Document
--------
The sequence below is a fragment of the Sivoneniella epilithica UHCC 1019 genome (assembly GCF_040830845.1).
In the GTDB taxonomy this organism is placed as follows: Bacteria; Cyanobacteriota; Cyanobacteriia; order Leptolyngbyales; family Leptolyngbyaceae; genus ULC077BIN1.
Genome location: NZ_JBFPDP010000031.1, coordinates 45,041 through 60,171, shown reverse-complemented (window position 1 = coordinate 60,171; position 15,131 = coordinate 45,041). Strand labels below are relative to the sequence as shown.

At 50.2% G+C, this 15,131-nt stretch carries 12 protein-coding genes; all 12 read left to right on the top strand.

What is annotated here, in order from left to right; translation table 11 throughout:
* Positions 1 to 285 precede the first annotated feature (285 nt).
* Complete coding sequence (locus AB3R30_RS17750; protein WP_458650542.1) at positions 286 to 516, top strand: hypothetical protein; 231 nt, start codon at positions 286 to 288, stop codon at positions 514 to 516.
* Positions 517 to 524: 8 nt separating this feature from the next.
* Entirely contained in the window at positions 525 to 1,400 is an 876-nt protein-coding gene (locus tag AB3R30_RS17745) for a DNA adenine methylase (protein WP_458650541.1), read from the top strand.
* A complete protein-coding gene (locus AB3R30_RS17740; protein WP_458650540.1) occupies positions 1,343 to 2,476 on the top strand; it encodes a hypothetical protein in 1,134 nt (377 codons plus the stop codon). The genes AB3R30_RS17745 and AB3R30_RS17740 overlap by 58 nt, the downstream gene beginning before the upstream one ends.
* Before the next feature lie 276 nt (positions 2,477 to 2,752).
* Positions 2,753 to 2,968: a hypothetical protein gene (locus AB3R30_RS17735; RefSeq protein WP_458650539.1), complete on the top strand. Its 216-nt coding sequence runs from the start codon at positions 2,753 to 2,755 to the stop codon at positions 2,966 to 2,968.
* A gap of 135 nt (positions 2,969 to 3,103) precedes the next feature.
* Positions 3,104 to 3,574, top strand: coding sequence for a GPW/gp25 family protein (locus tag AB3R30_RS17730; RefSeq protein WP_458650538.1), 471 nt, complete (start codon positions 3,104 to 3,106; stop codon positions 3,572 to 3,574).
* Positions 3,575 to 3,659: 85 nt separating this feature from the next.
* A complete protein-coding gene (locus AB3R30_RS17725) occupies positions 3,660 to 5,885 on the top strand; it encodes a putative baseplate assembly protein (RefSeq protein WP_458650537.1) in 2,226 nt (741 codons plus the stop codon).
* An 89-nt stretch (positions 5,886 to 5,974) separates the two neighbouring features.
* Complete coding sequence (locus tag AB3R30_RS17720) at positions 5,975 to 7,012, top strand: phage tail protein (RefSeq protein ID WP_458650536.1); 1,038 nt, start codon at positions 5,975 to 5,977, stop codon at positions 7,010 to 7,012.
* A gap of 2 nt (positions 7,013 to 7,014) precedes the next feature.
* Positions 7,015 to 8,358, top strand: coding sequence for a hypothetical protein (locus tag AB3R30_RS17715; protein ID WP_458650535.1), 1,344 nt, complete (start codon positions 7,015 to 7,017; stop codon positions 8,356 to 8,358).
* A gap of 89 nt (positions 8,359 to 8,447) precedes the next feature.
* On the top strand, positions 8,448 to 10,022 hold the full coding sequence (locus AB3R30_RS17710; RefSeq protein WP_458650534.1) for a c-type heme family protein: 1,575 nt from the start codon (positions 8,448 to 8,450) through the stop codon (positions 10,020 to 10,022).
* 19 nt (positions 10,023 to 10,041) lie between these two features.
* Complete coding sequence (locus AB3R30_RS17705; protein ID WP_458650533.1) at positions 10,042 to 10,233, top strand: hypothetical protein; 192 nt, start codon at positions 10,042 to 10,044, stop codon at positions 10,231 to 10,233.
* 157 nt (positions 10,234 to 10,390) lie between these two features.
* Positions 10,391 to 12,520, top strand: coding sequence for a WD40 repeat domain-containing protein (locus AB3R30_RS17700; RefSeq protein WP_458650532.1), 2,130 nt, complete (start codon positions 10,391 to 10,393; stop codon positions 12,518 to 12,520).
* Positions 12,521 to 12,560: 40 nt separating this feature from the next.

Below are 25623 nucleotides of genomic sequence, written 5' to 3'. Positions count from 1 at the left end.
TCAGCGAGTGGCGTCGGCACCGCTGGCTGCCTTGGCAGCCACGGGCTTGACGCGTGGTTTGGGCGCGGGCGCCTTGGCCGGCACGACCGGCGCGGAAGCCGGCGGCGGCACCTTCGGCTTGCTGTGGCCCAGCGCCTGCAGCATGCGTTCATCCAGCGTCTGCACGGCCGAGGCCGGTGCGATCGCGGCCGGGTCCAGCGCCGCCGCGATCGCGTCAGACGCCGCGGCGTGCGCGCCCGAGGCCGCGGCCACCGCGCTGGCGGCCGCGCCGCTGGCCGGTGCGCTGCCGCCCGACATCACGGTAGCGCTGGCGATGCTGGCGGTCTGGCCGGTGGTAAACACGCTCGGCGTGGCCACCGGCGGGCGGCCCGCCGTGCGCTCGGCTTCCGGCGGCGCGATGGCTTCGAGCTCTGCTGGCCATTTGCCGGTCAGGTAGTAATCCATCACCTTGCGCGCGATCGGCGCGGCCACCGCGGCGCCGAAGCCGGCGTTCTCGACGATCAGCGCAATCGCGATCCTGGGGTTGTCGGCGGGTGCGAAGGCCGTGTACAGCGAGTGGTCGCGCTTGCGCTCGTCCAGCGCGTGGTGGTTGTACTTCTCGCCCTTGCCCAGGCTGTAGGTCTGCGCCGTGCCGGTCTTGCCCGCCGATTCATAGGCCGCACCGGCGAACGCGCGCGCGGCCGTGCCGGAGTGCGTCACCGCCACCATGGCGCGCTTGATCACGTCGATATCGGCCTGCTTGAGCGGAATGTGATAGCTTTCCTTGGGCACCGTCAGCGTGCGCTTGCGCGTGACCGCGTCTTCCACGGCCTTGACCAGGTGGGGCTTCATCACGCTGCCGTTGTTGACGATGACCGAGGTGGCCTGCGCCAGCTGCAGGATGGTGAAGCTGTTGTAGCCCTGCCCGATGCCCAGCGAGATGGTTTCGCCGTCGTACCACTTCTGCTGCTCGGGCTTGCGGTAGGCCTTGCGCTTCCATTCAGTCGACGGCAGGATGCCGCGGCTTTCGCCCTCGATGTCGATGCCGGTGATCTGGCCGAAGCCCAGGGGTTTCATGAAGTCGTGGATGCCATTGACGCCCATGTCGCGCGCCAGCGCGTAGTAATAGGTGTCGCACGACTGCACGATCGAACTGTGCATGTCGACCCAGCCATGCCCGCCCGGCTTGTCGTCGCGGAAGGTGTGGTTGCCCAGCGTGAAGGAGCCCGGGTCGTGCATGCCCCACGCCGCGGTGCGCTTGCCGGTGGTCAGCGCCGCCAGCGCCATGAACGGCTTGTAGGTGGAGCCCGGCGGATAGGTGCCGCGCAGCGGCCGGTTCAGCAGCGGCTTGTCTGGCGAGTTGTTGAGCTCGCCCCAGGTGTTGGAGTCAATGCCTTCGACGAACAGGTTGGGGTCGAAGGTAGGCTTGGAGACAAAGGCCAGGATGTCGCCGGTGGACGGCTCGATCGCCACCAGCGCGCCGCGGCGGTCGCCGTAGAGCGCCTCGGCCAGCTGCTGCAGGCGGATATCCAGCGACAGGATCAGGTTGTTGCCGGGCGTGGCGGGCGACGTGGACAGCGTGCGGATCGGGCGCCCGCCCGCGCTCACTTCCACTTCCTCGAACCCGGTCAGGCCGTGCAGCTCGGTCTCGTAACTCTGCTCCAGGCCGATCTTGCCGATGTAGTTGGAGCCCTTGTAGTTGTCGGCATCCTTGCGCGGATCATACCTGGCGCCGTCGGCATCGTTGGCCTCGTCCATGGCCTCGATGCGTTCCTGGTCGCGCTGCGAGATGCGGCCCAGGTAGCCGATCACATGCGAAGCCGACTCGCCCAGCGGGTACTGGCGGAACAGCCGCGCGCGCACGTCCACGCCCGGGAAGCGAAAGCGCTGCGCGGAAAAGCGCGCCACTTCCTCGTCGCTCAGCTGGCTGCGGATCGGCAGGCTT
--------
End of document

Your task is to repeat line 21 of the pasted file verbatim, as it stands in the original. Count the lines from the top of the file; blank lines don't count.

* A gap of 89 nt (positions 8,359 to 8,447) precedes the next feature.